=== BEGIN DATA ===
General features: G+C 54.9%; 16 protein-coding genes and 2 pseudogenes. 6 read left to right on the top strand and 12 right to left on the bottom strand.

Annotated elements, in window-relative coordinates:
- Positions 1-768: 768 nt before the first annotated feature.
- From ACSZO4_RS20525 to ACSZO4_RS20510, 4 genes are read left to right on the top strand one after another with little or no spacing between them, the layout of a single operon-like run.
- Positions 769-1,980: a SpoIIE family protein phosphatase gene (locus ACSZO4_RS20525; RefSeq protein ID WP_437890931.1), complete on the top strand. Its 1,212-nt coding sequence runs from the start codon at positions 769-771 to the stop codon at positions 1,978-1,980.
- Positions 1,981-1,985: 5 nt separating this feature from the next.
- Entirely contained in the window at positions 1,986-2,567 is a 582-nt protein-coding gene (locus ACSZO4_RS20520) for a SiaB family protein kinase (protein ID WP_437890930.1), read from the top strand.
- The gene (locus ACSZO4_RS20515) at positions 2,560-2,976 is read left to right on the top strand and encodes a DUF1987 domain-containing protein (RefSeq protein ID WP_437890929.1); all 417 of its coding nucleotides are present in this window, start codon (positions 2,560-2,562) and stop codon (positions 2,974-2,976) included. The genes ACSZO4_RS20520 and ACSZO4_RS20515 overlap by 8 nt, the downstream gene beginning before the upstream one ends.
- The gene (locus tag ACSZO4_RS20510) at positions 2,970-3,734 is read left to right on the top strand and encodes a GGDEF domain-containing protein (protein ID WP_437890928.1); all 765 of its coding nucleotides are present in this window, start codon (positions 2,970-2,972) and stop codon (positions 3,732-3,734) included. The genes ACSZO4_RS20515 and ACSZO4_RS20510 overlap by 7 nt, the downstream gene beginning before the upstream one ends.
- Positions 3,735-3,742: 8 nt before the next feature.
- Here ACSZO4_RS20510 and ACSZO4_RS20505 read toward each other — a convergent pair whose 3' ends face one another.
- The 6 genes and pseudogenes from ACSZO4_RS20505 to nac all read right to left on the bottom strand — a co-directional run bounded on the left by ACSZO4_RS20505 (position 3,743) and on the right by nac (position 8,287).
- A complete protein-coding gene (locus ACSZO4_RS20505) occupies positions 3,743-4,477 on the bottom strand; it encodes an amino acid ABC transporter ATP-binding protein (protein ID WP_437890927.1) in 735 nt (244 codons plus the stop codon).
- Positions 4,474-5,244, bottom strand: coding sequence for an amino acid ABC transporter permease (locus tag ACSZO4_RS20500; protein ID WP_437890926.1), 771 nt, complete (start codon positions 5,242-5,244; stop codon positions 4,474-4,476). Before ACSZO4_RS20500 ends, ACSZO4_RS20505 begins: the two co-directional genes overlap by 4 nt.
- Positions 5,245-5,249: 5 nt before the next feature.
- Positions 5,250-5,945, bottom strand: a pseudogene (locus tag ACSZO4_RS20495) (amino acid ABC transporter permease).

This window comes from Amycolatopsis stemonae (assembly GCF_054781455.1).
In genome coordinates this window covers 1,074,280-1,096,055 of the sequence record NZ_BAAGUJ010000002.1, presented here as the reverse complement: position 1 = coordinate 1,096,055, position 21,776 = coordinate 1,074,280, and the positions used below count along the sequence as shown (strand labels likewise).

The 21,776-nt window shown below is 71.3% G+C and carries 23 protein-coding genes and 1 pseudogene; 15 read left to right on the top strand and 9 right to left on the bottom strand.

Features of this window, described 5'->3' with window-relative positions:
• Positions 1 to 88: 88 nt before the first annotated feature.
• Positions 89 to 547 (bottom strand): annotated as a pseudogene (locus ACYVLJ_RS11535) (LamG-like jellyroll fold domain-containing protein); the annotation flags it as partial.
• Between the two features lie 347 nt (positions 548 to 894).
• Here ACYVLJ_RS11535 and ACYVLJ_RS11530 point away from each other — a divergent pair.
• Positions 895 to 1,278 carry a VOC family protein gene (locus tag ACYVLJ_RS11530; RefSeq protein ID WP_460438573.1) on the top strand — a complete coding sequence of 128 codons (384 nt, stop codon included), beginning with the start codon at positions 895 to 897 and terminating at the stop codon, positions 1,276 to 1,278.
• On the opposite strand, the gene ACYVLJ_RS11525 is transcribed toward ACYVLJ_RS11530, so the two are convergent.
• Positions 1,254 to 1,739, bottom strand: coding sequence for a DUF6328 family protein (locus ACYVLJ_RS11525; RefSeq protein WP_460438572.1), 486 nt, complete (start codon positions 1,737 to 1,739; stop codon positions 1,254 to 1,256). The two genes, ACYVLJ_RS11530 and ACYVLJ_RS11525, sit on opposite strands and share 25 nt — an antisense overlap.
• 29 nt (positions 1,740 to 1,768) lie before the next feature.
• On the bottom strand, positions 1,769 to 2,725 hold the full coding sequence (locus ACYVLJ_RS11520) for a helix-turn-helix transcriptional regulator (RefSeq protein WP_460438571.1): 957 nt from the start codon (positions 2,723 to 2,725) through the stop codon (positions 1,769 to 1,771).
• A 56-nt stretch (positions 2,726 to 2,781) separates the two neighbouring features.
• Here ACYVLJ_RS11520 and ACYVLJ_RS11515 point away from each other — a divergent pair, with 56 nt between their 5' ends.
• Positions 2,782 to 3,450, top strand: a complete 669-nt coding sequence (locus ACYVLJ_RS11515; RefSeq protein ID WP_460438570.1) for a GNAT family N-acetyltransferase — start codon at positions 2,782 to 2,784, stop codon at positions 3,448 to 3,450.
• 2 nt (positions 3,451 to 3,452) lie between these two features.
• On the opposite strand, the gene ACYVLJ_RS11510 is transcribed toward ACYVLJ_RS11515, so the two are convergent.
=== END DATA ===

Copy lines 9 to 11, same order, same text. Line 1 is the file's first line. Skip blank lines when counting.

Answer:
- The gene (locus tag ACSZO4_RS20510) at positions 2,970-3,734 is read left to right on the top strand and encodes a GGDEF domain-containing protein (protein ID WP_437890928.1); all 765 of its coding nucleotides are present in this window, start codon (positions 2,970-2,972) and stop codon (positions 3,732-3,734) included. The genes ACSZO4_RS20515 and ACSZO4_RS20510 overlap by 7 nt, the downstream gene beginning before the upstream one ends.
- Positions 3,735-3,742: 8 nt before the next feature.
- Here ACSZO4_RS20510 and ACSZO4_RS20505 read toward each other — a convergent pair whose 3' ends face one another.